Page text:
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President Obama's Third-Way Express
And in the next phase of his security efforts, Obama hopes to bring civil libertarians and moderate conservatives to the same table to work out rules on detainees. These would be more protective of their rights than Bush's were but tougher than the ACLU might have in mind.
Obama's center-left two-step is also on display in the domestic sphere. He is pushing hard for programs progressives have sought for years -- and, in the case of health care, for decades. But on the economic crisis, he has tacked carefully to the center, pushing aside calls for nationalizing the banks and working closely with the financial establishment to revive the economy.
And there's subtlety within his subtlety: Obama wants a more regulated financial market, but he would not disrupt the basic arrangements of American capitalism. If Obama has his way, investment bankers will make a bit less money and pay more in taxes, but they'll continue to be rich.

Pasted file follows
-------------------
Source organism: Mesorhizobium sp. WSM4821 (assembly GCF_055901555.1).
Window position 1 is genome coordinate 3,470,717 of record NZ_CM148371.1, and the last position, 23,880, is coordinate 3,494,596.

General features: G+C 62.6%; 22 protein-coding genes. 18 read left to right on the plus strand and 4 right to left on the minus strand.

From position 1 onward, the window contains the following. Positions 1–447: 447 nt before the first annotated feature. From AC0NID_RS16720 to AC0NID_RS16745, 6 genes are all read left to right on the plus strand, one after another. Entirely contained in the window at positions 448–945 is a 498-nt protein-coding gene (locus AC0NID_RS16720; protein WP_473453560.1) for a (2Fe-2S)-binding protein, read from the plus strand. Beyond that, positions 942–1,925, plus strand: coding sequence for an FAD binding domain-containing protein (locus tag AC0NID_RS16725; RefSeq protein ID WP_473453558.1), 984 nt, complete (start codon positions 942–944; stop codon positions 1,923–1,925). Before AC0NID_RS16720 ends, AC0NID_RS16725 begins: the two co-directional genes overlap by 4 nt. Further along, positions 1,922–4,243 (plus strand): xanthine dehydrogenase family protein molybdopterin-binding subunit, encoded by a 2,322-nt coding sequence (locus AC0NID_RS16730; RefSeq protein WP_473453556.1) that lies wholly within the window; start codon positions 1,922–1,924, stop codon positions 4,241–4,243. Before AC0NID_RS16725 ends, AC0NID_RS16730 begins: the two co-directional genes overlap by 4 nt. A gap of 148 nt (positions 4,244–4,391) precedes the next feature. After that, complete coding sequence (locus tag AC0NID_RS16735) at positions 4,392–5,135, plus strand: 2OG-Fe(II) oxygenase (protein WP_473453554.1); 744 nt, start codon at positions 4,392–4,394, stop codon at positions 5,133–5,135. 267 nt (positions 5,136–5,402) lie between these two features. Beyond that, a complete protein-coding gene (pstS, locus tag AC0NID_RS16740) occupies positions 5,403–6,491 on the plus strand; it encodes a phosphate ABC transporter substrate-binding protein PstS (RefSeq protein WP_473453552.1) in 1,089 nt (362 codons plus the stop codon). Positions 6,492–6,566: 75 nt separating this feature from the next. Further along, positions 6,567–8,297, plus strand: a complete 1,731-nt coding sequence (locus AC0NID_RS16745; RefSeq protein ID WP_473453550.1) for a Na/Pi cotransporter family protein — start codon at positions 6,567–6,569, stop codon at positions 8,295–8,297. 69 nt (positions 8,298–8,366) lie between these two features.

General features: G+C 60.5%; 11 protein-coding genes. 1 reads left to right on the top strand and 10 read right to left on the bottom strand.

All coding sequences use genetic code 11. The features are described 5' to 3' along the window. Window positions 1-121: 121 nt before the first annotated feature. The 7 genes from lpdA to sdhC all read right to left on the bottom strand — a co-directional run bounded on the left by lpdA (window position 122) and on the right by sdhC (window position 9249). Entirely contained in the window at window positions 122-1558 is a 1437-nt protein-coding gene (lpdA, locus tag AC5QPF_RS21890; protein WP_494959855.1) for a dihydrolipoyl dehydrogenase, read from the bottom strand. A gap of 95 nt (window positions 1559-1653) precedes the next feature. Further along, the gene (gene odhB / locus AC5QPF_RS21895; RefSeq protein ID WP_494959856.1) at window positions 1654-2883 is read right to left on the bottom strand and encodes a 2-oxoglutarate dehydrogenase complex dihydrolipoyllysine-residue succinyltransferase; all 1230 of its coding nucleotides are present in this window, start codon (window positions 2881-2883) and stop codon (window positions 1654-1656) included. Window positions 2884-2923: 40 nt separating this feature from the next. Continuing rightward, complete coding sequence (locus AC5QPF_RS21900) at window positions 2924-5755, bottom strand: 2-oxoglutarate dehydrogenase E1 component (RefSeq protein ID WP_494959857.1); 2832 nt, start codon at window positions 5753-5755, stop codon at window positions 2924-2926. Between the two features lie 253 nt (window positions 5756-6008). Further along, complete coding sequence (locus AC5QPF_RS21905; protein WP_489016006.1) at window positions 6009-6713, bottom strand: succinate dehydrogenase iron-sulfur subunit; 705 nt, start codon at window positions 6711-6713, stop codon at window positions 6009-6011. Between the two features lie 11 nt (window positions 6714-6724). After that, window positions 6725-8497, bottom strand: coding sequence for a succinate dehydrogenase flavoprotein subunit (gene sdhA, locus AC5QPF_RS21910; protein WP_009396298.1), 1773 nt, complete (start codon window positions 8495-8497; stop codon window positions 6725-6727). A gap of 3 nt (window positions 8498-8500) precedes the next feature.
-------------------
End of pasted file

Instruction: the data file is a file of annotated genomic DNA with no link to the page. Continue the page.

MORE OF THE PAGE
The establishment Obama is trying to build would make the country better -- more equal, more just and more conscious of the government's constitutional obligations. The far right is being isolated, and Republicans are simply lost.
But establishments have a habit of becoming too confident in their ability to manipulate people and events, and too certain of their own moral righteousness. Obama's political and substantive gifts are undeniable. What he needs to realize are the limits of his own mastery.